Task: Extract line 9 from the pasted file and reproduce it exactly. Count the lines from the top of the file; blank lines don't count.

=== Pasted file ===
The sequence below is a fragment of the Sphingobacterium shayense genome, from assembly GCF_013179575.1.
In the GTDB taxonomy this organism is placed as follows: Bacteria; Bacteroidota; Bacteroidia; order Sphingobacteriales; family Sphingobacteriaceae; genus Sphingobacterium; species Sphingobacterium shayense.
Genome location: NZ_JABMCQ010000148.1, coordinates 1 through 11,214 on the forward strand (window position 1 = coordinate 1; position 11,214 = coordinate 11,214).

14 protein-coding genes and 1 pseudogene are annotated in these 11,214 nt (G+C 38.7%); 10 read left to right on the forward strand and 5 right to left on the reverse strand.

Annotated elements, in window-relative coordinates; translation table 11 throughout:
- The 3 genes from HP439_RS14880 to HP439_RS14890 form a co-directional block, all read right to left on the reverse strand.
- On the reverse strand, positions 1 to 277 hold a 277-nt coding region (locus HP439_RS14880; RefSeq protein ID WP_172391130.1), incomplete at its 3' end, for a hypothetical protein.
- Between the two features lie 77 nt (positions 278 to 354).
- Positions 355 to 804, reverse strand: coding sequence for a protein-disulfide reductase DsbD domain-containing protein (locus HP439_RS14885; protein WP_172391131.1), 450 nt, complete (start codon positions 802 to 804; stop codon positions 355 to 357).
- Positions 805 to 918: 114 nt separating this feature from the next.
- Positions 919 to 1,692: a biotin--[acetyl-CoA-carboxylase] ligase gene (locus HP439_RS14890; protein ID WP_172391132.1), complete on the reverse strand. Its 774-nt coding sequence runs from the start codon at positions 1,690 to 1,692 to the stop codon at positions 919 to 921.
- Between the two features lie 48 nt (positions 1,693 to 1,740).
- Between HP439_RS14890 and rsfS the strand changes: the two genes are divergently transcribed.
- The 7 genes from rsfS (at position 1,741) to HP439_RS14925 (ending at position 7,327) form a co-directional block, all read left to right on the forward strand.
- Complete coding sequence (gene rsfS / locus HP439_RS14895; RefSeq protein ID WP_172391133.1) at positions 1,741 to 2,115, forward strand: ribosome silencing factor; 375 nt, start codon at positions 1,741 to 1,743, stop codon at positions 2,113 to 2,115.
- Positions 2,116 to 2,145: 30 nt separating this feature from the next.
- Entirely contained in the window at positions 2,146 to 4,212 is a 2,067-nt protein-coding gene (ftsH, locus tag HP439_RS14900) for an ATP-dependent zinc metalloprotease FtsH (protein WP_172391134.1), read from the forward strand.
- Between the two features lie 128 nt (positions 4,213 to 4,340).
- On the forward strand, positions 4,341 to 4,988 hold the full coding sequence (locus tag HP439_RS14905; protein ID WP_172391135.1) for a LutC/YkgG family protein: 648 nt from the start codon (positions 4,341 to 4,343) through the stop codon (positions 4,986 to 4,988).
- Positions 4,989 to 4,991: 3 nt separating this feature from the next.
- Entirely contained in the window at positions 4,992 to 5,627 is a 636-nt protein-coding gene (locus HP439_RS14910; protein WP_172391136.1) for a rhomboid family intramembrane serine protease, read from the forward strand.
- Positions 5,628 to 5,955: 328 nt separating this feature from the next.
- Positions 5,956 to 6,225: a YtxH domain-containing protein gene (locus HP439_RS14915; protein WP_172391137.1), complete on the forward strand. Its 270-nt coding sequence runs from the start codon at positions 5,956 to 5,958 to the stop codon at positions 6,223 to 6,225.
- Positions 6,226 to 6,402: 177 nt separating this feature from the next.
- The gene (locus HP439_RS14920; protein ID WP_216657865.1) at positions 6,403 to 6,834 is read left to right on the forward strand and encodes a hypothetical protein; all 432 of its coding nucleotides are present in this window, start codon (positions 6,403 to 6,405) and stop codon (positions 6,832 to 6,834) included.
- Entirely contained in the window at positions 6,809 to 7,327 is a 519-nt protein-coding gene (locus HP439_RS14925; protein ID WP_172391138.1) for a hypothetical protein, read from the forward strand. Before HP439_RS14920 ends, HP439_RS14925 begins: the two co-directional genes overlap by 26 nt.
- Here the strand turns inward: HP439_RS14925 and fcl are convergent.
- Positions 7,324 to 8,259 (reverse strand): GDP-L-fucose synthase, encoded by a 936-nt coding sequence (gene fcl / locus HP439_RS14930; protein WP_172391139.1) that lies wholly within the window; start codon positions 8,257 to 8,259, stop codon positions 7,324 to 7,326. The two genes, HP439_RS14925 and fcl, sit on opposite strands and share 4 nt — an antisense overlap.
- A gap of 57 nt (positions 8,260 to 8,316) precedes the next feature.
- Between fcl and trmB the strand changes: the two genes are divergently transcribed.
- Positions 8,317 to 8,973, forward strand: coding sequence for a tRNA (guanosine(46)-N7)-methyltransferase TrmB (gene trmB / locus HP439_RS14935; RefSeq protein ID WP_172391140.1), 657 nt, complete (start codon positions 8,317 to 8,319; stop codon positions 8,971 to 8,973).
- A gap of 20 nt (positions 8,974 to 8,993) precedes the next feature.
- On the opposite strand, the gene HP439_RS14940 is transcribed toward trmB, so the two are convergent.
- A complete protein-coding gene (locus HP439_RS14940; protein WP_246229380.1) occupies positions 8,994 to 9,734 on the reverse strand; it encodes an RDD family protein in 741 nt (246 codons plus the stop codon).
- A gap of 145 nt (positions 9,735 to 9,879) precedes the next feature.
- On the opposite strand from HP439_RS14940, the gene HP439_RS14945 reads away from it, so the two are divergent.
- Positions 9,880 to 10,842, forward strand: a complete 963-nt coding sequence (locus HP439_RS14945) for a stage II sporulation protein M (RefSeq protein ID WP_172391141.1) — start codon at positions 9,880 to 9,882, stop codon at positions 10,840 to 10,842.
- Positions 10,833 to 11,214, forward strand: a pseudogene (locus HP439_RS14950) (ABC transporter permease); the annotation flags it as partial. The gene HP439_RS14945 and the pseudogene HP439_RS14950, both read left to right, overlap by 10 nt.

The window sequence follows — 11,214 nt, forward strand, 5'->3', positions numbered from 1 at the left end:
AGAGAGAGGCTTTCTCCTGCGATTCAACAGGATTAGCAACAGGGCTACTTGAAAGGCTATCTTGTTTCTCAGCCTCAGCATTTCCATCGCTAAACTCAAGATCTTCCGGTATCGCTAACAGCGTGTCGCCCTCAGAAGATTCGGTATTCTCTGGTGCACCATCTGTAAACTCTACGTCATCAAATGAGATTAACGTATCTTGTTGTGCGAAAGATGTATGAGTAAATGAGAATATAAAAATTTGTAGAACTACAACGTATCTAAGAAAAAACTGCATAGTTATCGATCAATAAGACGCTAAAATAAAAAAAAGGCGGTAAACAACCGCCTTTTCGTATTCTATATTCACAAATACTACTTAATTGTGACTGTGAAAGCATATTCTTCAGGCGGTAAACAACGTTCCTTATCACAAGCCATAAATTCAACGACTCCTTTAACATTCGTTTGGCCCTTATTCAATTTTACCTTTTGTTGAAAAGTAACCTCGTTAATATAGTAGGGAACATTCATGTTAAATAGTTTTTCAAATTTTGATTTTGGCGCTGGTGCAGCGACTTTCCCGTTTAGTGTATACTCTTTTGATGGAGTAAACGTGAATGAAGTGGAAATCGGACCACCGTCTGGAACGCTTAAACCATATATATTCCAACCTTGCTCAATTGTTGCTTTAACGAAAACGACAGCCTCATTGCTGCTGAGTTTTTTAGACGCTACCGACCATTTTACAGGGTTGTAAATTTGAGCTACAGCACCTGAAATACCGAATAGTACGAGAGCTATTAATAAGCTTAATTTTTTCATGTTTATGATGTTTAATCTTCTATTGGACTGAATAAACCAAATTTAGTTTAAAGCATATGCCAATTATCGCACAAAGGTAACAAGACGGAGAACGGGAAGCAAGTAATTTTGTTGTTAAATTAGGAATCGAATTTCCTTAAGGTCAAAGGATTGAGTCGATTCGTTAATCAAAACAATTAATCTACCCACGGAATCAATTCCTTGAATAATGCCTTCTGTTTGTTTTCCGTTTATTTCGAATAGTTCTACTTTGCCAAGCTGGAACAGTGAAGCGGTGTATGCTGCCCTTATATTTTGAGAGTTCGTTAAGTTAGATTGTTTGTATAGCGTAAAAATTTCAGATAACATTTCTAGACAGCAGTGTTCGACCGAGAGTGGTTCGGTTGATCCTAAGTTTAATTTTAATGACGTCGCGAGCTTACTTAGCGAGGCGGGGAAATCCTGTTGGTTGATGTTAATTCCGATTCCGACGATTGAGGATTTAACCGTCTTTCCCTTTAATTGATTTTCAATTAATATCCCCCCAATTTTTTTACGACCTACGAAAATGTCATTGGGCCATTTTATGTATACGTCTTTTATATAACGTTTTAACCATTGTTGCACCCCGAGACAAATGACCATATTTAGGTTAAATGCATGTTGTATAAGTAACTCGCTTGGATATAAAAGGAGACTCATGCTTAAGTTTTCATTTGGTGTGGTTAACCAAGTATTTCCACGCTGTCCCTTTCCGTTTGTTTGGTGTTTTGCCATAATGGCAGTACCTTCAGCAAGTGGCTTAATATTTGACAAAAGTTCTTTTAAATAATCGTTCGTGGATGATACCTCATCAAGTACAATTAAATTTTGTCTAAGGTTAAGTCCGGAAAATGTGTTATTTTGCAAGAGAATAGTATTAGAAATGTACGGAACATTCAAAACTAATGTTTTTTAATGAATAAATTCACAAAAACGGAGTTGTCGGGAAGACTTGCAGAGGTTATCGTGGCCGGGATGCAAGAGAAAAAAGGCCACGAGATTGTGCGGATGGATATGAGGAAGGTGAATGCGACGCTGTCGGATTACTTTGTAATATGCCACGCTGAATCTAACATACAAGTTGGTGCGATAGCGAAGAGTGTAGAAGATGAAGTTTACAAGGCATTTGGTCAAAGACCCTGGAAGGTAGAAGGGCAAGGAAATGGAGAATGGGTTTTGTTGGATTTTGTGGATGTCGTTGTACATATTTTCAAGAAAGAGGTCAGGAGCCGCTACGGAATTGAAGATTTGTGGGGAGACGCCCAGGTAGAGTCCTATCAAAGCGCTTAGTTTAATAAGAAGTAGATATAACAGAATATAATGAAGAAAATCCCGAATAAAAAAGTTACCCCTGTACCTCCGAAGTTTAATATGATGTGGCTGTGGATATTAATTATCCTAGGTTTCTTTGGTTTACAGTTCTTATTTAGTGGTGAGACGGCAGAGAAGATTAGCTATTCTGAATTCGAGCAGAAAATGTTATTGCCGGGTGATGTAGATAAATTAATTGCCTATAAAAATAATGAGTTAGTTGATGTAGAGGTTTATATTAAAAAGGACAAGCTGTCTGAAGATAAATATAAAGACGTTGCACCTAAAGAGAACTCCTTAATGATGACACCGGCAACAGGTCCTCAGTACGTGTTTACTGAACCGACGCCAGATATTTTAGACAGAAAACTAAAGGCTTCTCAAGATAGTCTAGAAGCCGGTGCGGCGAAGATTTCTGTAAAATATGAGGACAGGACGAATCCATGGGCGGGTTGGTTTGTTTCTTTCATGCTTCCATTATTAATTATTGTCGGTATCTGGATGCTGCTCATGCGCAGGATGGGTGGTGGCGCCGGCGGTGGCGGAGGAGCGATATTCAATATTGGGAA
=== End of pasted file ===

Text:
- Positions 355 to 804, reverse strand: coding sequence for a protein-disulfide reductase DsbD domain-containing protein (locus HP439_RS14885; protein WP_172391131.1), 450 nt, complete (start codon positions 802 to 804; stop codon positions 355 to 357).